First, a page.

As a result, mainstream journalists stick only to what is “safe,” which in Singapore translates to mainly news promoting the government’s standpoint. It also means little or no coverage of protests or grievances aired by the public.
Last year, for example, the government’s Selective En bloc Redevelopment Scheme angered Singaporeans who were staying in the prime minister’s Ang Mo Kio constituency. The residents there had been forced to relocate their homes because of the scheme. Yet not only did the government not compensate the people, it demanded that they pay for the relocation of their public housing estate to a decidedly less convenient place. That had the residents seething, as many of them were retirees on tight budgets, which certainly did not include unplanned payments to the government. Yet Singapore’s mainstream media did not pick up the news until social media went viral about it, and videos of angry residents quarreling with government officials had already surfaced online.
Singapore does have alternative media – also known as the pool where Singaporean authorities fish journalists from to throw behind bars. Among them was Australian citizen Ai Takagi, co-founder of The Real Singapore (TRS), a socio-political website that was shut down by its editors in May 2015 after the Media Development Authority suspended their license to operate the site and ordered them to take it offline. By the next year, the then pregnant Takagi was serving a 10-month jail sentence, having been found guilty of sedition for articles deemed to be fomenting enmity among the country’s ethnic communities. Her husband, a Singaporean, was later sentenced as well to prison, albeit for a shorter term of eight months.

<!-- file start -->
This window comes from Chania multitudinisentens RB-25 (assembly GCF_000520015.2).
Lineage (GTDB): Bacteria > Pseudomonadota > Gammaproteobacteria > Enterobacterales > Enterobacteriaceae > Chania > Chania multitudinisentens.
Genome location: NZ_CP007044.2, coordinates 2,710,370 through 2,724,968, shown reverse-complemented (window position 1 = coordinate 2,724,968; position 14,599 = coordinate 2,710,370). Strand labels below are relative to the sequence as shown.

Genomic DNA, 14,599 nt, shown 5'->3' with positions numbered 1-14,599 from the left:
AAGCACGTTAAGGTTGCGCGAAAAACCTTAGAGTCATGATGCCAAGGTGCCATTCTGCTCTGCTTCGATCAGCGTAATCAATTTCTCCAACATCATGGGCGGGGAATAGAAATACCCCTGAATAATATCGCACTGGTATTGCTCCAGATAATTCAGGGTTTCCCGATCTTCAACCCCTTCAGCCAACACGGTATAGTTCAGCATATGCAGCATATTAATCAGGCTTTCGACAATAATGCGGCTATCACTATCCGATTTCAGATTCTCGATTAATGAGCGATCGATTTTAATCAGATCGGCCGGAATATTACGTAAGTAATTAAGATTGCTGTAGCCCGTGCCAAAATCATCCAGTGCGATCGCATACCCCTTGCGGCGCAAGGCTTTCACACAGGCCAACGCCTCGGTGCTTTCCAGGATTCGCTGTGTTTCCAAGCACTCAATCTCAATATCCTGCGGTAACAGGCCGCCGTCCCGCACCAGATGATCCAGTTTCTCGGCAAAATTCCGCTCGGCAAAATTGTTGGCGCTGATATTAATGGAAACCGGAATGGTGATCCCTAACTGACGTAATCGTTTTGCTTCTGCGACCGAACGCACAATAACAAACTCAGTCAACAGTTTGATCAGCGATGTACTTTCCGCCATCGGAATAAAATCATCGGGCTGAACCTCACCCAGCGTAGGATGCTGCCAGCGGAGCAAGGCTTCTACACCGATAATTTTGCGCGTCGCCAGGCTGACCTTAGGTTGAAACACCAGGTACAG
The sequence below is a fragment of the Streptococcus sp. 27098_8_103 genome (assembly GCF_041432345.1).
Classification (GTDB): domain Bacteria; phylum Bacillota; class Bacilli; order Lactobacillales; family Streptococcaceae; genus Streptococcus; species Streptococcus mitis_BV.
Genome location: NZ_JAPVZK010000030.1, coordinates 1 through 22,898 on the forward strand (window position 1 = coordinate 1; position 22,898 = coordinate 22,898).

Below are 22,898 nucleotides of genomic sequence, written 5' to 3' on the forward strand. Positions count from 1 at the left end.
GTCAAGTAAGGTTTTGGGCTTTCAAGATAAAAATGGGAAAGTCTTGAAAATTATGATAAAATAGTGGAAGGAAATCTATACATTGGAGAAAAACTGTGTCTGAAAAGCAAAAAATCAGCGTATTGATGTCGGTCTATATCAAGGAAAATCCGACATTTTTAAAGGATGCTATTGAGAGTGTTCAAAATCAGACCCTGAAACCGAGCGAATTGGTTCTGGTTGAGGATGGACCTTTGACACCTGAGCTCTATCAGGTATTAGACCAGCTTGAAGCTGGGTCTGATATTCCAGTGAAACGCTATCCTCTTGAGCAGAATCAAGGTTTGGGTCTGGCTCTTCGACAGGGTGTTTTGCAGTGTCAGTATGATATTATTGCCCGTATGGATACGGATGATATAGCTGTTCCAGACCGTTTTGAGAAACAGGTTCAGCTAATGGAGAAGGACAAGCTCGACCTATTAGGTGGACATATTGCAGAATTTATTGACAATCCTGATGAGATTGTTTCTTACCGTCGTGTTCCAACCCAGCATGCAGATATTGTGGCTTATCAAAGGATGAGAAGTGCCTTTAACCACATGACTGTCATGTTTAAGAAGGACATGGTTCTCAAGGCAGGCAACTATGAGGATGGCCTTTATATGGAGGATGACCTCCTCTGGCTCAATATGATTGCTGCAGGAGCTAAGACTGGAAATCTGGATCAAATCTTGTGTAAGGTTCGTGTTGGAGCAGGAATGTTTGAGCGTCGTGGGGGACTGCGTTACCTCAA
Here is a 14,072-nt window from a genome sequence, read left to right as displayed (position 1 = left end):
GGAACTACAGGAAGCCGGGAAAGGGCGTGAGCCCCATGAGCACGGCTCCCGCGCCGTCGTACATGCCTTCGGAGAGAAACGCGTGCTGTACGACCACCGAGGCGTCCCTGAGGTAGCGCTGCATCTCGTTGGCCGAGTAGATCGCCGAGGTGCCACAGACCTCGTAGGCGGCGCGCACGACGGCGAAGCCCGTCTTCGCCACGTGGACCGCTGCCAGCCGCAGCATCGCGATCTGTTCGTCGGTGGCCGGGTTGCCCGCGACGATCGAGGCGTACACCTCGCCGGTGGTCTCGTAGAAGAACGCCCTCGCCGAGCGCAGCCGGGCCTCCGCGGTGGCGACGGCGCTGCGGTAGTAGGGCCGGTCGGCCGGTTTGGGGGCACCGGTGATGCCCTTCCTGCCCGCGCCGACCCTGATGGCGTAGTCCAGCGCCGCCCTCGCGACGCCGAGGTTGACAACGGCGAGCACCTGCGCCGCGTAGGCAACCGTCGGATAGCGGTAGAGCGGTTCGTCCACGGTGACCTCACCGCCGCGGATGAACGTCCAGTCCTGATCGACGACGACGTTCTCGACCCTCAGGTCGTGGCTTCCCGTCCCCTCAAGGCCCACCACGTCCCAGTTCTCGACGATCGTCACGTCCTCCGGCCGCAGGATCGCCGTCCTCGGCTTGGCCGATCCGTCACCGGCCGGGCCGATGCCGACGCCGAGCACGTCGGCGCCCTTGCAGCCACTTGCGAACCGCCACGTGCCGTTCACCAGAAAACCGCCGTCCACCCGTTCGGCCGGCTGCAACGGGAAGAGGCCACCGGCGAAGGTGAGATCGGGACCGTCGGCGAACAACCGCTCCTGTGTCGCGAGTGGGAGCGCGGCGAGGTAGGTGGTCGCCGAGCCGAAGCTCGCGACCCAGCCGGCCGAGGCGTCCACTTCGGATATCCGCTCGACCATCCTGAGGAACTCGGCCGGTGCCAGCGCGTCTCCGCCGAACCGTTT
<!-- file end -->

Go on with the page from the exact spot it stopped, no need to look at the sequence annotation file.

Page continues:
Although Takagi pleaded guilty to the charges against her, she was quoted by the Australian press as saying that the TRS was “about citizen journalism so that people could air their views about all sorts of things… but it was painted like the whole website was pitting foreigners and Singaporeans against each other.”
Last year, Terry Xu, former editor of the shuttered The Online Citizen (TOC), was also jailed for three weeks over charges of defamation, stemming from his publication of a letter alleging corruption among state officials. In 2021, Xu and a TOC writer were ordered to pay Prime Minister Lee Hsien Loong a total of SGD 210,000 (US$154,000) in connection with two separate defamation lawsuits Lee had filed against them. The lawsuits were triggered by a TOC article on a family property dispute involving the premier.
The Guardian, a U.K.-based publication, described TOC as being “known for its relatively liberal stance and for featuring criticisms of the authorities in the city-state.” Xu is now based in Taiwan, as is the revived The Online Citizen.
In Singapore itself, the remaining alternative media are not those that go against the government, unlike similar operations in other countries. In fact, many if not all the alternative media in Singapore are pro-government. But questioning just one policy or not following government instructions could render an independent media publication an “alternative” outlet in the eyes of the authorities.